Palestinian militants in the Gaza Strip fired dozens of rockets into Israel on Saturday drawing retaliatory air strikes, the Israeli military said, after nightly Ramadan clashes between Palestinians and Israeli police had resumed in Jerusalem.
The pre-dawn exchange of fire broke months of relative quiet on the Israel-Gaza frontier, though it did not appear to signal a wider escalation after the military said it was not imposing any safety restrictions on Israelis living near the border.
In Jerusalem, Israeli-Palestinian tension has been higher than usual during the Muslim holy month of Ramadan. Protests turned violent on Thursday with scores of arrests and injuries.
The unrest resumed on Friday night, when Palestinian youths gathered outside the walled Old City and scuffled with hundreds of Israeli police in riot gear.
Palestinians pelted stones towards police firing water cannons. Others hurled rocks at an Israeli court building and smashed security cameras. The Palestine Red Crescent said eight Palestinians were injured.
Israeli police said the unrest later extended to a nearby Palestinian neighbourhood with Palestinians hurling fire-bombs at officers and throwing stones at Israeli vehicles and homes. Three Palestinians were arrested and four officers were injured.
Tensions were fueled by the arrival of far-right Jews to Jerusalem at the end of a march. (Reuters)
In the occupied West Bank, Palestinians clashed with Israeli troops around military checkpoints near West Bank cities. Israel's border police said it dispersed hundreds hurling stones and fire-bombs.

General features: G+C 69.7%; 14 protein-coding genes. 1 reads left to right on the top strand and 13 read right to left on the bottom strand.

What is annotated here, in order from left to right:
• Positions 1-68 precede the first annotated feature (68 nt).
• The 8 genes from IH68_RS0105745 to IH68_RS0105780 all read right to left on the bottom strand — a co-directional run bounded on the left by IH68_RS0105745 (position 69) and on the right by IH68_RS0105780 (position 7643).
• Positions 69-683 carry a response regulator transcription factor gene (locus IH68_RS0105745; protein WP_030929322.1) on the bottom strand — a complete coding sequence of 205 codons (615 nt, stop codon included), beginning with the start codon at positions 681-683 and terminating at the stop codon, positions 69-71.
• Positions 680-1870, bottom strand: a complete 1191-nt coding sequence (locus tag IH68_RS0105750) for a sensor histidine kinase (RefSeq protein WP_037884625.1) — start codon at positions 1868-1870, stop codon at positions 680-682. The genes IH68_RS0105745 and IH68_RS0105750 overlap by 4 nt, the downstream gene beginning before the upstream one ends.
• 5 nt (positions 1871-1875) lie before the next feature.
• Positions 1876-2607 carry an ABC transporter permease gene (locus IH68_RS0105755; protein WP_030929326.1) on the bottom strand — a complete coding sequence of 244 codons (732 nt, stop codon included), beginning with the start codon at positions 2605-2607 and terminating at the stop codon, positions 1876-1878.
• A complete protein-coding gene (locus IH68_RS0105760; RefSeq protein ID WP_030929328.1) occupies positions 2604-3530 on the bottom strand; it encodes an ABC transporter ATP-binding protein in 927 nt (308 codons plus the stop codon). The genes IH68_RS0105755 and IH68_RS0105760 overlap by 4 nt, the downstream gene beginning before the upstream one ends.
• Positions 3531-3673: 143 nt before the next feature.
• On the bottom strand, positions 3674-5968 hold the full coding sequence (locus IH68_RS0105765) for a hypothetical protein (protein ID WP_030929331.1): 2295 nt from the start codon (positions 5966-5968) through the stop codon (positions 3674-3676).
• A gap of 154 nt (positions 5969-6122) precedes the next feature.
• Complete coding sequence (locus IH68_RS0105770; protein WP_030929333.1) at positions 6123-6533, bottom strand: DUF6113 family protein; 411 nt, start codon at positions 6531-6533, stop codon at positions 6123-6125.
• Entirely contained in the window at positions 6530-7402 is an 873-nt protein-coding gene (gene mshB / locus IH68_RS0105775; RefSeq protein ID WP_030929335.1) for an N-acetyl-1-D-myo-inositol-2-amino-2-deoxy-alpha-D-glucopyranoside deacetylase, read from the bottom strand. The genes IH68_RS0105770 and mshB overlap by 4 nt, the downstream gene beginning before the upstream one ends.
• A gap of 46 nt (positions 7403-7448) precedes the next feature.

In Gaza, Palestinian militants fired 36 rockets at Israel during the night, Israel's military said, soon after Gaza's Islamist rulers Hamas and other armed groups issued a joint call for Palestinian resistance in Jerusalem.
Israeli aircraft retaliated with strikes on Hamas rocket launchers and underground infrastructure, the military said. There were no immediate reports of casualties in Gaza or on the Israeli side of the border where most the rockets fell in open areas and six were intercepted.
The U.N. Middle East envoy Tor Wennesland said the United Nations was working with all parties to deescalate the situation. In a written statement he condemned the violence and called upon all sides to exercise restraint.
Clashes and incidents of violence have occurred almost nightly in Jerusalem - a city holy to Muslims, Christians and Jews - since the start of Ramadan on April 13.
Palestinians say police have tried to prevent them from holding their usual Ramadan evening gatherings outside the Old City's Damascus Gate by erecting metal barriers in its amphitheatre-style plaza.
Israelis have been angered by videos on social media showing Palestinian youth striking or otherwise assaulting religious Jews in the city.
Jerusalem is at the core of the Israeli-Palestinian conflict. Israel claims the whole city, including its eastern sector captured in a 1967 war, as its capital.
Palestinians seek to make East Jerusalem the capital of a future Palestinian state in the West Bank and Gaza.